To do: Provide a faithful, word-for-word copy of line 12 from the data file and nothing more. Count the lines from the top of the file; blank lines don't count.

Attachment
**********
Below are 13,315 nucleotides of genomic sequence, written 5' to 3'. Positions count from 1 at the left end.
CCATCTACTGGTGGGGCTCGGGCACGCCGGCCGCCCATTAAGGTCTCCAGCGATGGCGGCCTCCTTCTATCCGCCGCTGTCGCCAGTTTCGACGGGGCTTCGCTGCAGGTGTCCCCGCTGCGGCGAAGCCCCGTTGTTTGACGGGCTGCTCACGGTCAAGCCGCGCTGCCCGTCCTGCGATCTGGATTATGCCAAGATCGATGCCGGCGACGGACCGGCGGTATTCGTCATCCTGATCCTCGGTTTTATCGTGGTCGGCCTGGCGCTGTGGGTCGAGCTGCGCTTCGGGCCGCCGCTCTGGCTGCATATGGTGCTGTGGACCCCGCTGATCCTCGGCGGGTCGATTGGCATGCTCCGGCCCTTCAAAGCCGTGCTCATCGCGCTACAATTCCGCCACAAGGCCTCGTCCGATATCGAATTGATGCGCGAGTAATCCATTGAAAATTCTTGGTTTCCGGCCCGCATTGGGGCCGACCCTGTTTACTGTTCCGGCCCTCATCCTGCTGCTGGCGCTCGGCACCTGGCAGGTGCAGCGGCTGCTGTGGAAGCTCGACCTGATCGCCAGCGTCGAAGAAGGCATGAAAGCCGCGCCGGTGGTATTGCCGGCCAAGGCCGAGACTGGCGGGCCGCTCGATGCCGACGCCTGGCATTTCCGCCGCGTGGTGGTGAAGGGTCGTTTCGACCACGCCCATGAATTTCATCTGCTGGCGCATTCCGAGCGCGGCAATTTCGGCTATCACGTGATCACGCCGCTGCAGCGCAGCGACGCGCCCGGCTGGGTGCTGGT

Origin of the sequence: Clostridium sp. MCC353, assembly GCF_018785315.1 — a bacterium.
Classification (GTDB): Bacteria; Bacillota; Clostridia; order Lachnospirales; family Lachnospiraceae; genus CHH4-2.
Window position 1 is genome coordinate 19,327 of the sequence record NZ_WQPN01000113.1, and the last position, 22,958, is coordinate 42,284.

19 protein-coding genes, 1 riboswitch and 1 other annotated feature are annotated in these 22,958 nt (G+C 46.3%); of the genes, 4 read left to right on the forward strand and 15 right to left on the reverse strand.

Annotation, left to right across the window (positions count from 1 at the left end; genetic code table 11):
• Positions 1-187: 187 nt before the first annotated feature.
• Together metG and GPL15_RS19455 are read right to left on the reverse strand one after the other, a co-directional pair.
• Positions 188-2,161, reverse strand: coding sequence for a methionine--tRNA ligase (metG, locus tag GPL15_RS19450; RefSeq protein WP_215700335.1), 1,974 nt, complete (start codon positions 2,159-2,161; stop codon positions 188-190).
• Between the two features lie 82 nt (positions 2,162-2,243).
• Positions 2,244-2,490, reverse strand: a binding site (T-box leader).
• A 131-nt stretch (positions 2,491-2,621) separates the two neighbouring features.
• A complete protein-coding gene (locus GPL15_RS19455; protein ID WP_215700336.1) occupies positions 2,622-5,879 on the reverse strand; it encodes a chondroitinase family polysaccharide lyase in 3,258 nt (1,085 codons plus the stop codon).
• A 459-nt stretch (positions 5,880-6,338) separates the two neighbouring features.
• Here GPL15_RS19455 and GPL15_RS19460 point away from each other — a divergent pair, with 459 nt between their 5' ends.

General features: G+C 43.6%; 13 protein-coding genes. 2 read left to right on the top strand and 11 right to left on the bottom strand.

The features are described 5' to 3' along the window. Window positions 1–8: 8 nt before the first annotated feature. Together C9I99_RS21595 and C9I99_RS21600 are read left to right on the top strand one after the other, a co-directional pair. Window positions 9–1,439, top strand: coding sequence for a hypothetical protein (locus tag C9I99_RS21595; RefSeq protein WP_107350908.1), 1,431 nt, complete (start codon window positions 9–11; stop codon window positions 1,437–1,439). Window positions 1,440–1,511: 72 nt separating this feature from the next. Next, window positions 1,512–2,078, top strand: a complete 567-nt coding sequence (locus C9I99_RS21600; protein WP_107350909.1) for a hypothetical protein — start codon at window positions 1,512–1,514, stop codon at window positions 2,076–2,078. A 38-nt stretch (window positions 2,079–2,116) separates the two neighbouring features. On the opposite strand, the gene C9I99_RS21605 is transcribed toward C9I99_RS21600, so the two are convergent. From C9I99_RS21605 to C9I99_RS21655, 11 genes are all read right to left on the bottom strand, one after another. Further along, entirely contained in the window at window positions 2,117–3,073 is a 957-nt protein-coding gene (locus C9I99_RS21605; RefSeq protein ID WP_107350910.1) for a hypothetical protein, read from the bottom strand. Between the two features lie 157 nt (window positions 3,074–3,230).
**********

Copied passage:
• Positions 2,244-2,490, reverse strand: a binding site (T-box leader).